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Re: [Axiom-developer] Axiom domains and Aldor return types

From: Stephen Wilson
Subject: Re: [Axiom-developer] Axiom domains and Aldor return types
Date: Fri, 14 Jan 2005 10:43:51 -0500
User-agent: Mutt/1.5.6+20040907i

Bill, Martin, *

On Fri, Jan 14, 2005 at 12:10:45PM +0100, Martin Rubey wrote:
> Bill Page writes:
>  > From a mathematical point of view I think this "signature limitation" in
>  > Axiom is natural and that Aldor goes too far in allowing a construction 
> like
>  > 
>  >   g(n:Integer,k:Integer):PrimeField(n)
>  > 
>  > when defining functions. The reason is that I do not see how it is possible
>  > to interpret PrimeField(n) as a domain in the normal ("categorical") sense,
>  > in this context where the value of n is not known.
> I agree that the limitation looks natural. However, if you look closer at
> Aldors design, it couldn't be clearer.

I agree here with Martin. In my experience with aldor, the use of
dependent typing is very practical, very `close' to the math. It is
essential in many algorithms to move from one computational domain to
another which depends upon a result calculated at runtime. If you cant
write foo(n:INT):PrimeField(n), then programmers will define functions
like mod_+(arg1:INT,arg2:INT,modulus:INT):INT and throw away the
mathematical meaning of their types. Might as well be programming in
C ( almost :).

>  > > should be able to compile something like g by lifting it to the package
>  > > level.
>  > Yes! I think you are exactly right. And it is politically correct from the
>  > Axiom perspective to refer to this construction as a "functor". I think it
>  > is a *good thing* that Axiom's syntax encourages one to make this
>  > distinction.

Lifting everything to the package level is an example of how one will
rapidly diverge from the math. For example, what if instead of a
functor `PPF(n:PositiveInteger)==PrimeField(n) with ...' we want
something more general, like, say, given any commutative ring R and a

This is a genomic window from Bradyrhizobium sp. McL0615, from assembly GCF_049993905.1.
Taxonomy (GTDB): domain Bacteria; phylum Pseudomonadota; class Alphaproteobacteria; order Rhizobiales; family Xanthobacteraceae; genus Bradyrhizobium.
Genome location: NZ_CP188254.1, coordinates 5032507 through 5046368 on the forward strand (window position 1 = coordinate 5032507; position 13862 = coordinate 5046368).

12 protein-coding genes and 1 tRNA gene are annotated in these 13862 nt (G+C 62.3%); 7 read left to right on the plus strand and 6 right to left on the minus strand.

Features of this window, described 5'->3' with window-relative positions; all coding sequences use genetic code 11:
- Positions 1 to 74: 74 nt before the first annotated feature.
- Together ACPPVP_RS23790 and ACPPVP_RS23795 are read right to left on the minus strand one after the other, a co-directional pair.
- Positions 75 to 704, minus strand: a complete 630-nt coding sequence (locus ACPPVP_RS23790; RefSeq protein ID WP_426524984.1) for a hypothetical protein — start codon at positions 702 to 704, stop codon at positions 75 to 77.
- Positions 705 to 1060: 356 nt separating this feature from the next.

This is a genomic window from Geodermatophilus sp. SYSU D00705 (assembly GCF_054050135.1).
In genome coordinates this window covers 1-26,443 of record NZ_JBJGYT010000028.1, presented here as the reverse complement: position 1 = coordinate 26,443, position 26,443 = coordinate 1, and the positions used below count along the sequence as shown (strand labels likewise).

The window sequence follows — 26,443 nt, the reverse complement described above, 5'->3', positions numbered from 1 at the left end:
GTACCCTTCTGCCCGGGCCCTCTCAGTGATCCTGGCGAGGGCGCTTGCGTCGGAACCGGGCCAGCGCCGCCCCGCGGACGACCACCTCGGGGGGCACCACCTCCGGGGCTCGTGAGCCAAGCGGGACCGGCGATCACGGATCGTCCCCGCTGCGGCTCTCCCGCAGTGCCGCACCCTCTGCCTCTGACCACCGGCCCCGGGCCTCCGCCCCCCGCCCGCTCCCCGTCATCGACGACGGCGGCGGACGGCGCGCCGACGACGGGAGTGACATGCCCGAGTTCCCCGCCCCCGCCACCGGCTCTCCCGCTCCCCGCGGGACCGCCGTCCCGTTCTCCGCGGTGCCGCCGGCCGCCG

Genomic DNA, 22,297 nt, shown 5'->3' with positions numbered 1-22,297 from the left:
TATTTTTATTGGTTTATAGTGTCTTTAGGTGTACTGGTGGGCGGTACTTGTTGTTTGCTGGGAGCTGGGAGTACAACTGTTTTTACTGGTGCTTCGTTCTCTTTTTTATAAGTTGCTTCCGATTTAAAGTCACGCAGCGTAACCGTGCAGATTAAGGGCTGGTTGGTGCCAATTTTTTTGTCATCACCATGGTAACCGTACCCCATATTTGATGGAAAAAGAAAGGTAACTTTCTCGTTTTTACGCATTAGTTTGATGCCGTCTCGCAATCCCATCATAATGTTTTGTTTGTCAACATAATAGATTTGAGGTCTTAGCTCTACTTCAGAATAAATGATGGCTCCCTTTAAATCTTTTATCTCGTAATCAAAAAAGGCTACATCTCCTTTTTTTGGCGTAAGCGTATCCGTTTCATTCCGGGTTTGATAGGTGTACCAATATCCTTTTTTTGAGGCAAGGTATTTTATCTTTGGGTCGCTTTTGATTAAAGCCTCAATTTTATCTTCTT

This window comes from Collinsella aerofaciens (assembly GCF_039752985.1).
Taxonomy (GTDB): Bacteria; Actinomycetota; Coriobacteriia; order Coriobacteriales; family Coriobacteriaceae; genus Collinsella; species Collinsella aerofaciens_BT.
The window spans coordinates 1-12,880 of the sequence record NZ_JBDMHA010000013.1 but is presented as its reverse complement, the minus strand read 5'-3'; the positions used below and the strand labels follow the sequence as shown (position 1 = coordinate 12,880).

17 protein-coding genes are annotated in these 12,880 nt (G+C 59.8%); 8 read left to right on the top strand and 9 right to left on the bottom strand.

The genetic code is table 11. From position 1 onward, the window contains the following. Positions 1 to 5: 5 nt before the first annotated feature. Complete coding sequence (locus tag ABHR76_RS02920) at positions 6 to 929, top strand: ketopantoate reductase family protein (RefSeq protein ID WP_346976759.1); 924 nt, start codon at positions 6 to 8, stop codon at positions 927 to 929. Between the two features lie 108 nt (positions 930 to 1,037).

maximal ideal M in R we want the quotient field R/M. In a package

     RESCLASS(R: CommutativeRing, M: MaximalIdeal(R)): Field with ...

RESCLASS is going to need to know about *every* commutative ring in
the algebra. If R is the integers, and M a prime < 2^32, then it needs
to know the field can be represented as machine integers, for example.

But with dependent typing one can achieve this generality, since the
required function is a categorical export, which each individual
domain satisfies in its own way. It becomes possible to write
extraordinarily generic algorithms given such a language facility. 

> Aldor has been designed to be "cleaner" than Axioms internal language. Not 
> that
> much has changed, it seems that they were very careful, and it's quite certain
> that these were very clever people. I think it would be wiser to adopt Aldor
> (which won't break much) rather than to try to extend Axioms own language and
> let the two languages diverge. I simply don't see the point.
> A different issue is whether we can live with the fact, that Aldor does not
> seem to be entirely free. I don't know how to get it's source. Therefore I'd
> argue to make changes to Axioms compiler in a way that makes it *more*
> compatible with Aldor. In fact, for the time being, I wouldn't make any
> changes, however, I could imagine to post a challenge to comp.lang.lisp to
> extend Axioms compiler to become Aldor -- in common lisp. There are very 
> clever
> people out there, maybe we can get them interested.

Personally, the issue of aldors licence is a show stopper. Trying to
make axioms spad compiler compatible with a closed system will be
futile. Maintaining compatibility with a moving target is always hard,
let alone one you cant see.

I do think a new compiler/language is something the Axiom project
should aim for, but as a long term goal. I believe we should be trying
to lift all of the things which both spad and aldor can teach us, and
think about how we can incorporate more modern ideas in programming
language design. Integration with theorem provers will likely demand
compiler support. `indeterminate objects' have been discussed before,
and we can probably learn a lot about how to implement such structures
by studying the work which has been done in `lazy evaluation'. The
very design of axioms algebra seems to demand a language which
supports recursive structures. None of these things exist in spad or

A new compiler will likely take years to write. We should not forget
the spad compiler. We should learn as much as we can from it -- and in
the process help maintain, improve, and document it. 


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